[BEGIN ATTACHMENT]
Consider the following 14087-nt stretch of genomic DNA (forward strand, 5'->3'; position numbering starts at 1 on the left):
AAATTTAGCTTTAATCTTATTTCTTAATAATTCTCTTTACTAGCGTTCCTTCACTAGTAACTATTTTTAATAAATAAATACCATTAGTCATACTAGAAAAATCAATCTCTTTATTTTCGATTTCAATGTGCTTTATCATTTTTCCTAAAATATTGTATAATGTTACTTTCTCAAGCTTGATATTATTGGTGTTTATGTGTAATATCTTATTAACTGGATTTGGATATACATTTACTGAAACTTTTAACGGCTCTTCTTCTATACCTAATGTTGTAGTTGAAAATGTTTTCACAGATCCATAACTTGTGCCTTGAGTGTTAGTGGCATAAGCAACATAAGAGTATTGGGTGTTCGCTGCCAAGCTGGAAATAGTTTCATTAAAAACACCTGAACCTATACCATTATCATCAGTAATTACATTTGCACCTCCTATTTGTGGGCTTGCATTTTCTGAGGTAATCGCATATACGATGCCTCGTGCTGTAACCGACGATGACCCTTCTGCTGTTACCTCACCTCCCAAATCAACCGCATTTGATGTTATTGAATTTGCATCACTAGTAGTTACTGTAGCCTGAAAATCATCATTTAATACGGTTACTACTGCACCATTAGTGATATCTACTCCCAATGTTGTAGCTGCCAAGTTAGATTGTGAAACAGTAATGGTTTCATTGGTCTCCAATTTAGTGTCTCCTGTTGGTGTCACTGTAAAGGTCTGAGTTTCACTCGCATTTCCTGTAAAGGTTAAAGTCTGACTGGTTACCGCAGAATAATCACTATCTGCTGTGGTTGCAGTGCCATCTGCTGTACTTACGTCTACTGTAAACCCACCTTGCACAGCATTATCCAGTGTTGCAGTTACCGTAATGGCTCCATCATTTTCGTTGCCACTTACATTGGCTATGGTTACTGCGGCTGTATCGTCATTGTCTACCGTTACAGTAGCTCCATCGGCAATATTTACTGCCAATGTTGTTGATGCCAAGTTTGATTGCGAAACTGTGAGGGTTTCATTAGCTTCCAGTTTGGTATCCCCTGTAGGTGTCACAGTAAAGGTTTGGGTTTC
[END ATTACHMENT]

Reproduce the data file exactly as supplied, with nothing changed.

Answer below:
Consider the following 14087-nt stretch of genomic DNA (forward strand, 5'->3'; position numbering starts at 1 on the left):
AAATTTAGCTTTAATCTTATTTCTTAATAATTCTCTTTACTAGCGTTCCTTCACTAGTAACTATTTTTAATAAATAAATACCATTAGTCATACTAGAAAAATCAATCTCTTTATTTTCGATTTCAATGTGCTTTATCATTTTTCCTAAAATATTGTATAATGTTACTTTCTCAAGCTTGATATTATTGGTGTTTATGTGTAATATCTTATTAACTGGATTTGGATATACATTTACTGAAACTTTTAACGGCTCTTCTTCTATACCTAATGTTGTAGTTGAAAATGTTTTCACAGATCCATAACTTGTGCCTTGAGTGTTAGTGGCATAAGCAACATAAGAGTATTGGGTGTTCGCTGCCAAGCTGGAAATAGTTTCATTAAAAACACCTGAACCTATACCATTATCATCAGTAATTACATTTGCACCTCCTATTTGTGGGCTTGCATTTTCTGAGGTAATCGCATATACGATGCCTCGTGCTGTAACCGACGATGACCCTTCTGCTGTTACCTCACCTCCCAAATCAACCGCATTTGATGTTATTGAATTTGCATCACTAGTAGTTACTGTAGCCTGAAAATCATCATTTAATACGGTTACTACTGCACCATTAGTGATATCTACTCCCAATGTTGTAGCTGCCAAGTTAGATTGTGAAACAGTAATGGTTTCATTGGTCTCCAATTTAGTGTCTCCTGTTGGTGTCACTGTAAAGGTCTGAGTTTCACTCGCATTTCCTGTAAAGGTTAAAGTCTGACTGGTTACCGCAGAATAATCACTATCTGCTGTGGTTGCAGTGCCATCTGCTGTACTTACGTCTACTGTAAACCCACCTTGCACAGCATTATCCAGTGTTGCAGTTACCGTAATGGCTCCATCATTTTCGTTGCCACTTACATTGGCTATGGTTACTGCGGCTGTATCGTCATTGTCTACCGTTACAGTAGCTCCATCGGCAATATTTACTGCCAATGTTGTTGATGCCAAGTTTGATTGCGAAACTGTGAGGGTTTCATTAGCTTCCAGTTTGGTATCCCCTGTAGGTGTCACAGTAAAGGTTTGGGTTTC